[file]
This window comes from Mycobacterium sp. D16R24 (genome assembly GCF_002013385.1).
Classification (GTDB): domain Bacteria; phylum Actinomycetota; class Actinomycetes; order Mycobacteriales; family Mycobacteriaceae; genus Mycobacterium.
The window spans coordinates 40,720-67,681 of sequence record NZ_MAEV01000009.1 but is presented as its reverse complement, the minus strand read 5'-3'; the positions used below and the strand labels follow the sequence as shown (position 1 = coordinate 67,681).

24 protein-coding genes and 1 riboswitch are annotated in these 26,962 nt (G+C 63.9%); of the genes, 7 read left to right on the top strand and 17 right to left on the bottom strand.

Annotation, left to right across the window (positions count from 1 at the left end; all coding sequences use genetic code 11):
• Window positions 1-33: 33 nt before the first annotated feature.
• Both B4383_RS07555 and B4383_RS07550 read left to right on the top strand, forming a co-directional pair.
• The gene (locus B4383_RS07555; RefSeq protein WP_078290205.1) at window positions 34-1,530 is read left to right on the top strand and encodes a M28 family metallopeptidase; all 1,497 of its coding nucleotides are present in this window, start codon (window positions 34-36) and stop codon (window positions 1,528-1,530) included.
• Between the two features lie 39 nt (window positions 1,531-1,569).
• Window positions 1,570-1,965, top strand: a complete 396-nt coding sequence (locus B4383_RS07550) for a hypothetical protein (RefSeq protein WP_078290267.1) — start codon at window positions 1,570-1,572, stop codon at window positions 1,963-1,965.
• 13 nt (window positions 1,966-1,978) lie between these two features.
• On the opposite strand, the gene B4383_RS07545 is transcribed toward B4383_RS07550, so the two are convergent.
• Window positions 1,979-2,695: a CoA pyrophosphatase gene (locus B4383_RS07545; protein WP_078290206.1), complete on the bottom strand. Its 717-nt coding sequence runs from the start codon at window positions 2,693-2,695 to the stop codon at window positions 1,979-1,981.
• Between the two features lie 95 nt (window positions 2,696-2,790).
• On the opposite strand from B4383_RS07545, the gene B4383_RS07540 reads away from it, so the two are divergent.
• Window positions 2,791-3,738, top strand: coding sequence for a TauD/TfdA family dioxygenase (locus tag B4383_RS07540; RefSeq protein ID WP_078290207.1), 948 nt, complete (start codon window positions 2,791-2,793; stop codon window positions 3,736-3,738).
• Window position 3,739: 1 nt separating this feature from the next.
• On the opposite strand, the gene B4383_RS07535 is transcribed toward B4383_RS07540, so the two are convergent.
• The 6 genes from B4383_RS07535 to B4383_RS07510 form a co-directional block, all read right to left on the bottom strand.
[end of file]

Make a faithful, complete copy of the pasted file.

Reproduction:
This window comes from Mycobacterium sp. D16R24 (genome assembly GCF_002013385.1).
Classification (GTDB): domain Bacteria; phylum Actinomycetota; class Actinomycetes; order Mycobacteriales; family Mycobacteriaceae; genus Mycobacterium.
The window spans coordinates 40,720-67,681 of sequence record NZ_MAEV01000009.1 but is presented as its reverse complement, the minus strand read 5'-3'; the positions used below and the strand labels follow the sequence as shown (position 1 = coordinate 67,681).

24 protein-coding genes and 1 riboswitch are annotated in these 26,962 nt (G+C 63.9%); of the genes, 7 read left to right on the top strand and 17 right to left on the bottom strand.

Annotation, left to right across the window (positions count from 1 at the left end; all coding sequences use genetic code 11):
• Window positions 1-33: 33 nt before the first annotated feature.
• Both B4383_RS07555 and B4383_RS07550 read left to right on the top strand, forming a co-directional pair.
• The gene (locus B4383_RS07555; RefSeq protein WP_078290205.1) at window positions 34-1,530 is read left to right on the top strand and encodes a M28 family metallopeptidase; all 1,497 of its coding nucleotides are present in this window, start codon (window positions 34-36) and stop codon (window positions 1,528-1,530) included.
• Between the two features lie 39 nt (window positions 1,531-1,569).
• Window positions 1,570-1,965, top strand: a complete 396-nt coding sequence (locus B4383_RS07550) for a hypothetical protein (RefSeq protein WP_078290267.1) — start codon at window positions 1,570-1,572, stop codon at window positions 1,963-1,965.
• 13 nt (window positions 1,966-1,978) lie between these two features.
• On the opposite strand, the gene B4383_RS07545 is transcribed toward B4383_RS07550, so the two are convergent.
• Window positions 1,979-2,695: a CoA pyrophosphatase gene (locus B4383_RS07545; protein WP_078290206.1), complete on the bottom strand. Its 717-nt coding sequence runs from the start codon at window positions 2,693-2,695 to the stop codon at window positions 1,979-1,981.
• Between the two features lie 95 nt (window positions 2,696-2,790).
• On the opposite strand from B4383_RS07545, the gene B4383_RS07540 reads away from it, so the two are divergent.
• Window positions 2,791-3,738, top strand: coding sequence for a TauD/TfdA family dioxygenase (locus tag B4383_RS07540; RefSeq protein ID WP_078290207.1), 948 nt, complete (start codon window positions 2,791-2,793; stop codon window positions 3,736-3,738).
• Window position 3,739: 1 nt separating this feature from the next.
• On the opposite strand, the gene B4383_RS07535 is transcribed toward B4383_RS07540, so the two are convergent.
• The 6 genes from B4383_RS07535 to B4383_RS07510 form a co-directional block, all read right to left on the bottom strand.